by Jewel Woods —
With months left in this seemingly never-ending election season, men have gotten used to the ritual of observing their wives or significant other grin at the TV whenever Senator Obama graces the screen. Senator Obama does not even have to be delivering one of his historic speeches – which seem to occur every other day – to elicit such a response. He can be answering questions, shaking hands, or merely strolling across the tarmac on his way to an event, and men watch as the women in their lives edge closer to the television to openly adore this Democratic presidential nominee.
What men might not have become accustomed to are the powerful reactions Senator Obama generates among other men. In fact, some may find it unusual the way other men tend to gravitate towards the TV whenever Senator Obama is on; or how men seem to offer Mr. Obama their full attention – a rarity in male culture – whenever he speaks; or – the unspeakable – how men can even be observed curling the corners of their mouths into a grin while looking at the Senator Obama as well.
The indelible image of an African American man crying during a speech by Senator Obama in Pennsylvania – posted on the front page of theroot.com the day after – vividly captured the powerful reactions that Senator Obama has been able to generate among men. And while commentators may attribute this particular level of reaction to feelings of “racial pride” or being “caught up” in a moment, in reality, the reactions among men to Senator Obama are not limited to black men. An article in Salon titled, Hey, Obama Boys: Back Off Already! “motley crew of men” in their praise and adulation of the Senator from Illinois.
Making Women Smile and Men Cry
So why has this one man been able to make women smile and men cry? Moreover, why do men as racially, sexually, politically, and culturally diverse as Colin Powell, Michael Eric Dyson, Andrew Sullivan, Tom Joyner, Ted Kennedy, Bill Richardson, Christopher Hitchens appear to have such a “man crush” on Senator Obama?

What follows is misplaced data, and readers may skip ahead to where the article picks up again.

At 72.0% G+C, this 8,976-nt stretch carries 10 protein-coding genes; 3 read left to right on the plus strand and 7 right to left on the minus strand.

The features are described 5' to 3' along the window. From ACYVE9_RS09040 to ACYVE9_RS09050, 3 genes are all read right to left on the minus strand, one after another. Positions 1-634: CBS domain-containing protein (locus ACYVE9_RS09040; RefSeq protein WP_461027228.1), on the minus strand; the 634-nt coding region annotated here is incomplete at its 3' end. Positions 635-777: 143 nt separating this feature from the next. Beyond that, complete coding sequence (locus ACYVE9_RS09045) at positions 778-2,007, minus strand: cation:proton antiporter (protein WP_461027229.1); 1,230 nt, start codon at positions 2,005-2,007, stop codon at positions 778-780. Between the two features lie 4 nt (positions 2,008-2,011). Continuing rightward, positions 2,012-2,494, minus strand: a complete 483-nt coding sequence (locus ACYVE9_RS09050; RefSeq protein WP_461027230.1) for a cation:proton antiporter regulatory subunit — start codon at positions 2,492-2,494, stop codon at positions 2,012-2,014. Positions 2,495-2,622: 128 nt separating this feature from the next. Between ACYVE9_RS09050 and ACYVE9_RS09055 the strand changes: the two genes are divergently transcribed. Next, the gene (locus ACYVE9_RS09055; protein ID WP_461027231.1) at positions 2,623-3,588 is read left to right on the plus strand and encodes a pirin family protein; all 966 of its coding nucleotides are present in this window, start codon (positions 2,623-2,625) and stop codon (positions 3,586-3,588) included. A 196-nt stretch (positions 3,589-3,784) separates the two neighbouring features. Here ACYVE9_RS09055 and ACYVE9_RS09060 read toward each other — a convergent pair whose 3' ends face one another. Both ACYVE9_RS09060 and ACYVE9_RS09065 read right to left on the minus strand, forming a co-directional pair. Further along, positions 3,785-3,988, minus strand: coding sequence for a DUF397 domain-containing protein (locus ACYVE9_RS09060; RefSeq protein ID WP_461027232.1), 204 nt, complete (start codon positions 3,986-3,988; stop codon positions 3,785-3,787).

Political pundits will attribute Senator Obama’s broad appeal to a variety of factors, ranging from his “charisma” and the unique qualities that set him apart as a candidate – such as his oratorical skills – to his “populist message” and the belief that he represents the potential to reach across party lines and end the gridlock that currently exists in Washington. Others even suggest that Senator Obama’s appeal evidences this nation’s deep hope and vision for a “post-racial” American society. However, commentators have offered little explanation for why Senator Obama enjoys such strong support among men. The few critics that have talked about gender in relationship to men and Senator Obama usually point to sexism as the main reason why men appear to have any affinity for him at all.
An alternative explanation for why Senator Obama currently enjoys such support among men is that many see in him a validation and recognition that they find wildly appealing. “Obamamania” among men may represent a sort of “triumph” of white-collar masculinity stemming from the structural and cultural tensions created as America is transformed from a blue-collar manufacturing economy to a technological and service-based economy.
The meteoric rise of Senator Obama comes on the heels of a precipitous decline in the standard of living for most Americans, especially men. The decimation of America’s industrial and manufacturing base has caused North American men to experience their own version of the “Full Monty”, a decline that has been particularly heart-felt for working class men of color. However, at the same time that de-industrialization and downsizing has crippled America’s industrial and manufacturing base, there has been an expansion of jobs that require education and advanced training. Economist Julianne Malveaux estimates that positions requiring an associate degree or higher levels of education will account for 44%of future economic growth.